If you're a resident, a fellow, or even an experienced physician looking for a fresh start, you have to decide where to work. Sure, you've already given some thought to the type of setting in which you might like to practice—but there are so many options in so many places, how can you be sure which is right for you?

How to Pick Your Perfect Practice Setting

Should you go into private group practice? Specialty practice? Hospital-based practice? A large academic medical center? Small community hospital? VA hospital? Research or pharmaceutical lab? Public health or public policy? A governmental or professional association? Perhaps a practice that combines medicine with business or the law?

The choices are almost endless.

"The value of an 'MD' is that it can open a lot of doors for you—perhaps a daunting number of doors," says George Richard, PhD, Director of the Careers in Medicine program at the Association of American Medical Colleges (AAMC), in Washington, DC.

Before you sign an employment contract and commit yourself to a certain practice setting, take the time to investigate a little further, do your homework, and ask some questions–of yourself. That is, look inside yourself before you look around for a place to practice, Dr. Richard says.

Ask yourself some important questions, such as:

  • Do you like chatting with patients and helping them overcome their problems, or do you prefer to work directly on curing diseases or repairing the body?
  • Do you like the idea of supervising others and making changes as a leader or administrator, or do you feel suited to hands-on care and "working in the trenches?"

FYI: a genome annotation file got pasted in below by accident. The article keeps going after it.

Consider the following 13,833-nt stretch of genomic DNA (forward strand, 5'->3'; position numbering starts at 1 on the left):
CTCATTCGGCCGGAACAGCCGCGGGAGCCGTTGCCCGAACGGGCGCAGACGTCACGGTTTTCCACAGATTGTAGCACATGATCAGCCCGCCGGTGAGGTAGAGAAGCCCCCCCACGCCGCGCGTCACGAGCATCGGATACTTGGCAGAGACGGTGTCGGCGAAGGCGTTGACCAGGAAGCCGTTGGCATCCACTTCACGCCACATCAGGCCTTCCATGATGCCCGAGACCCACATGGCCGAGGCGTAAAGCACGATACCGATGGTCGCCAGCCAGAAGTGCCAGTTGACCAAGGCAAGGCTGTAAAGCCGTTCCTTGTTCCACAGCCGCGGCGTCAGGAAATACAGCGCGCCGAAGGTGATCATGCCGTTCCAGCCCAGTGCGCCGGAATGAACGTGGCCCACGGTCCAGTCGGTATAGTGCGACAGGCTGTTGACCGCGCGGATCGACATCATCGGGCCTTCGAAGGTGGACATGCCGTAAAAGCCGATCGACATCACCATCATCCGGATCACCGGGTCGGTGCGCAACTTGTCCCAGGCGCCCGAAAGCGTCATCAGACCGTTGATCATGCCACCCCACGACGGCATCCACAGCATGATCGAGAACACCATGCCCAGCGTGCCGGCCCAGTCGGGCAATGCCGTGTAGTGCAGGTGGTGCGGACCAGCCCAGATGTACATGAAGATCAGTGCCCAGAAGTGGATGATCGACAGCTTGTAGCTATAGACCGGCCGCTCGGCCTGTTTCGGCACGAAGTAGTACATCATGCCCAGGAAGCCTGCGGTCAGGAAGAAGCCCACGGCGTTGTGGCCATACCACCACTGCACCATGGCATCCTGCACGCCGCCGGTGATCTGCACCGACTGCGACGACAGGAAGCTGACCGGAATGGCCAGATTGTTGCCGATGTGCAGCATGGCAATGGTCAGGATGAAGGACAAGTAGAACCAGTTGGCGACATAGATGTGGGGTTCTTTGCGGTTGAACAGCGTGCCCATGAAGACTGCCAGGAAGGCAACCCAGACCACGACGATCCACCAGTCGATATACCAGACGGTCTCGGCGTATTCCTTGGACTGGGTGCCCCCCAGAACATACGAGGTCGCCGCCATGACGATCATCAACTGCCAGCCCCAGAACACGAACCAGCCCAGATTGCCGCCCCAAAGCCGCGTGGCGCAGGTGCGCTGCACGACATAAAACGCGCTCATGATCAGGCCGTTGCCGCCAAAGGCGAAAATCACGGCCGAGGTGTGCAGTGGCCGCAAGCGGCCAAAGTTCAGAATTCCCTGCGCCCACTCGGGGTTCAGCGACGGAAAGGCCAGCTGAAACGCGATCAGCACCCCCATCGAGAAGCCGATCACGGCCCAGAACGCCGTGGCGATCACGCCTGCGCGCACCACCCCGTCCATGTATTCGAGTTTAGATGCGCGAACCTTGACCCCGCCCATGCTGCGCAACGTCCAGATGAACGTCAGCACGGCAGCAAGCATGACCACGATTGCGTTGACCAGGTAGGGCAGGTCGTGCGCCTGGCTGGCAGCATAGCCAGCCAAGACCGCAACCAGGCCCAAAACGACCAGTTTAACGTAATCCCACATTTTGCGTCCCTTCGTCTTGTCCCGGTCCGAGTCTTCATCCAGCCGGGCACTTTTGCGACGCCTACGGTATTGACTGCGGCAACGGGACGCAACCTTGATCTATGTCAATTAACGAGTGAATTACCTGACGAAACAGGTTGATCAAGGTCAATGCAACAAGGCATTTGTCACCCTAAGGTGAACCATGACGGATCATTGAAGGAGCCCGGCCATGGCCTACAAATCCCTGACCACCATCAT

• Do you like the camaraderie and give-and-take of a team, or do you enjoy the independence and responsibility of flying solo?
  • Do you see yourself as a mentor or teacher to others, or would you find direct care more rewarding?
  • Do you want a position of prestige and power, or one committed to service and support?
  • What kind of lifestyle do you want to have? Is personal/family time more important than salary or achievement? Is city life more appealing than country life? Do you prefer a predictable, low-stress schedule, or do you enjoy a fast pace and burning the midnight oil?

Once you can answer such questions about yourself, you'll have a much easier time finding the perfect place to practice. You'll know that if you're interested in sharing your knowledge, for example, then you might consider a career in an academic teaching hospital. If you're more interested in direct patient care and working as a team, then take a closer look at private group practice or hospital–based group practice.

But again, before you can find your practice, you must find yourself, Dr. Richard advises. In other words, listen to your heart before you jump in with both feet.